Frustrated by trying to register on HealthCare.gov? You're hardly alone. Of the 9.47 million people who tried to register in the first week, only 271,00 were able to create an account, according to one analysis. That's about 1 in 35. Many people couldn't even create user names and passwords. For tips on how to get past the roadblocks, we talked with a Phoenix software tester named Ben Simo. When he got stuck trying to register a family member, Simo used his professional know-how to look beneath the hood and come up with some suggestions for creating a Healthcare.gov user account that actually works.
That's not as easy as it seems. For the user name, put in everything mentioned in the garbled instructions: at least seven characters that include at least one upper-case letter, one lower-case letter, one number, and one of the permitted symbols. Also follow the password instructions to the letter. (Simo says the instructions are needlessly complicated and logins will end up being less secure because users will be putting the info on Post-Its stuck to their computers, as indeed I have done with my own.)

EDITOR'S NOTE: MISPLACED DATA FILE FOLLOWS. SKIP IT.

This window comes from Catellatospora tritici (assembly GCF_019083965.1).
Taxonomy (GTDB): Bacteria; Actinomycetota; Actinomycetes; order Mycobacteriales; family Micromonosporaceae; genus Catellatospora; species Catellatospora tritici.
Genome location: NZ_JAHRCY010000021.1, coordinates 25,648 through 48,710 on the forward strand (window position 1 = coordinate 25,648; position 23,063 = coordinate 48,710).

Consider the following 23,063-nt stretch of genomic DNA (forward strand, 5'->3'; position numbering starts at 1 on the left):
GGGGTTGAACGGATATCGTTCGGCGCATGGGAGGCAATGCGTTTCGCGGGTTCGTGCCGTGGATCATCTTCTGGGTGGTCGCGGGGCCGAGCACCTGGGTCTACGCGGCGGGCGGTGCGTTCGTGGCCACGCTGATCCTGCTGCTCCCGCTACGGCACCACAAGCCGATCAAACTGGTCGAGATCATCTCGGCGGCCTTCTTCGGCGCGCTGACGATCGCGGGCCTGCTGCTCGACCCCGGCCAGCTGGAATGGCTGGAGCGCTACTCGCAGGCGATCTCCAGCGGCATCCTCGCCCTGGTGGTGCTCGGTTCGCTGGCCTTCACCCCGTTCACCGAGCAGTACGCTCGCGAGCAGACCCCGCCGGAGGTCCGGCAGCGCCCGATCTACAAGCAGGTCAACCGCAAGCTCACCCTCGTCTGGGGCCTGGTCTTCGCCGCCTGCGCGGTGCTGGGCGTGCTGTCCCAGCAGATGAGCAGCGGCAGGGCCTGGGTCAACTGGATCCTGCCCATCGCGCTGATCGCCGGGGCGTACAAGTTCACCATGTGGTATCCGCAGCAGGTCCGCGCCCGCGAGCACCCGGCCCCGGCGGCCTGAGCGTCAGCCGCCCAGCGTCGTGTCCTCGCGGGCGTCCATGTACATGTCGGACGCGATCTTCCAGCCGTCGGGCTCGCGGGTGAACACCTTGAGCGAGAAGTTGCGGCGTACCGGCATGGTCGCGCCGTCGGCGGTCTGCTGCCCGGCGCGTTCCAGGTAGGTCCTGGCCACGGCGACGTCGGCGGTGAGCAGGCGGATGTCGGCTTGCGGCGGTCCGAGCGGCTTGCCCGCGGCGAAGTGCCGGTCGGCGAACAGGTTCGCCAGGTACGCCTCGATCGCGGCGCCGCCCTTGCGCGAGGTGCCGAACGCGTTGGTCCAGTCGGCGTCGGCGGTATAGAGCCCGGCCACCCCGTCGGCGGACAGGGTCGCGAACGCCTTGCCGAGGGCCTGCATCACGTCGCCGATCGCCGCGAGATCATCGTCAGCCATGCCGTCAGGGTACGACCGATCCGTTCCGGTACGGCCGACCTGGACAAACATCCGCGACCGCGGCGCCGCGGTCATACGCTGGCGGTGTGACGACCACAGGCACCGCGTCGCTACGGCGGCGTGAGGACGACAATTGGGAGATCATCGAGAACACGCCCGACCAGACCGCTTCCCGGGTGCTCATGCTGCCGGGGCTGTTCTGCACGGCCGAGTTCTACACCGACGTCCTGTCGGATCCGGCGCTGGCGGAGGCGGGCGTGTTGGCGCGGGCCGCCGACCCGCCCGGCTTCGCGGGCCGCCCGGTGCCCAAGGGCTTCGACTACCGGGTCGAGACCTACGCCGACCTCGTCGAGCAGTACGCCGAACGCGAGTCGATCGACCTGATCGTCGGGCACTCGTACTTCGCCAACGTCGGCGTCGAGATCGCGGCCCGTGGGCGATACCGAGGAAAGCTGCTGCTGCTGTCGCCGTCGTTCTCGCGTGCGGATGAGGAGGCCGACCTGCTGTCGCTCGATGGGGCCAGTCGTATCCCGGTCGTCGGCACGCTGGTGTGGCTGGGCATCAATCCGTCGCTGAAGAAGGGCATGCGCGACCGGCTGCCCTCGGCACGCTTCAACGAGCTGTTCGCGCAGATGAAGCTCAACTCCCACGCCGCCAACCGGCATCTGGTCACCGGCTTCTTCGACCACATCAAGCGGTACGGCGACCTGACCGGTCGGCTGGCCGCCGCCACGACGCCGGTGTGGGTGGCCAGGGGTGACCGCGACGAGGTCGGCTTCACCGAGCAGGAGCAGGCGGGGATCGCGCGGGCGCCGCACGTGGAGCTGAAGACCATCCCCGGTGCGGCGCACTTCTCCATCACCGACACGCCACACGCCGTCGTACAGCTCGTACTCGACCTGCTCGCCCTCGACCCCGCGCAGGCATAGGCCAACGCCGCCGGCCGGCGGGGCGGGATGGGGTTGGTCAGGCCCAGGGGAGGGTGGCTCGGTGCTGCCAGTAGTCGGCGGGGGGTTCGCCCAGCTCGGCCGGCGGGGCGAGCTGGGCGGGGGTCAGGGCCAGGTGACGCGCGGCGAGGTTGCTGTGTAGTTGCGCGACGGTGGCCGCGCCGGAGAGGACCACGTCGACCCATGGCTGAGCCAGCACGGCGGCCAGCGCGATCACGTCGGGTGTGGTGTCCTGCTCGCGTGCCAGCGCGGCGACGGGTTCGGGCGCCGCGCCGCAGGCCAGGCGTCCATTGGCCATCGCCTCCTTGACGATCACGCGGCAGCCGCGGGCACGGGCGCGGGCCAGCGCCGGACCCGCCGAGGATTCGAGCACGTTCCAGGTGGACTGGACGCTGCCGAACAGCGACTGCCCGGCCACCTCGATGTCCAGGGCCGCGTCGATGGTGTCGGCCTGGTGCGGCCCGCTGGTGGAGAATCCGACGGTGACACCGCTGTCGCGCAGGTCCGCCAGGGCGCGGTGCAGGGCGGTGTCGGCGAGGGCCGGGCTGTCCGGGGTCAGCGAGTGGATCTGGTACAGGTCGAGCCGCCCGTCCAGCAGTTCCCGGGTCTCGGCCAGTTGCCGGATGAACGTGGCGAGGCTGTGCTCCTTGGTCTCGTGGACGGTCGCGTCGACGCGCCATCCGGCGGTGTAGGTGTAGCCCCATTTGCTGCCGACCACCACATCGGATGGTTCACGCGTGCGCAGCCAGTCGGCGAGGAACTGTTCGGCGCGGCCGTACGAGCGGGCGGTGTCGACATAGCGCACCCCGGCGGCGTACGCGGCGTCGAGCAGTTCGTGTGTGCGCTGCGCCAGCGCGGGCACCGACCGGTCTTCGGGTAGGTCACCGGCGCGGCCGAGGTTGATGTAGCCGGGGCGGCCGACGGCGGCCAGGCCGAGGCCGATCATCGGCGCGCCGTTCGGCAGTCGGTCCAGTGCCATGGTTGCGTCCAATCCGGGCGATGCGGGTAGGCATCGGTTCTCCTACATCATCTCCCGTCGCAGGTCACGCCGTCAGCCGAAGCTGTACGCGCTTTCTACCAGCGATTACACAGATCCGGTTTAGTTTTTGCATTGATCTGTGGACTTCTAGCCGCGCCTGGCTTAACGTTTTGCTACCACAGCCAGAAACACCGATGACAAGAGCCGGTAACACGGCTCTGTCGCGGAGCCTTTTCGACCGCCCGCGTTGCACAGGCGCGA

If you are truly successful, you should receive an "account activation" e-mail within a few hours to verify that the email address you gave was legit. Answer it promptly, because if you don't, Healthcare.gov will time you out. If the e-mail never comes, you'll have to go back to square one.
Your next hurdle after creating a functioning user name and password is to reach the identity verification section. If you log in to Healthcare.gov and get nothing but a blank page, what's likely happening, Simo says, is that in your previous visits to Healthcare.gov, your browser got loaded up with lots of cookies, bits of data and code that are implanted for later retrieval and use by Healthcare.gov. The problem is that the cookie files are bigger than what the website can accept back (yes, a design error). Result: a blank page. Solution: either delete the Healthcare.gov cookies from your browser (typically found in the "privacy" settings in Preferences), or log back in from a browser you've never previously used to access Healthcare.gov. That advice rang especially true to me because that's how I finally got an identity verification screen: by switching from my usual Safari browser to another that I rarely use.
If all this is too much for you to absorb, follow our previous advice: Stay away from Healthcare.gov for at least another month if you can. Hopefully that will be long enough for its software vendors to clean up the mess they've made. The coverage available through the marketplaces won't begin until Jan. 1, 2014, at the earliest, and you have until Dec. 15 to enroll if you need insurance that starts promptly.
By the way, Simo has plenty more to say about Healthcare.gov on his blog.
Got a question for our health insurance expert? Ask it here. It helps if you include the state you live in.
— Nancy Metcalf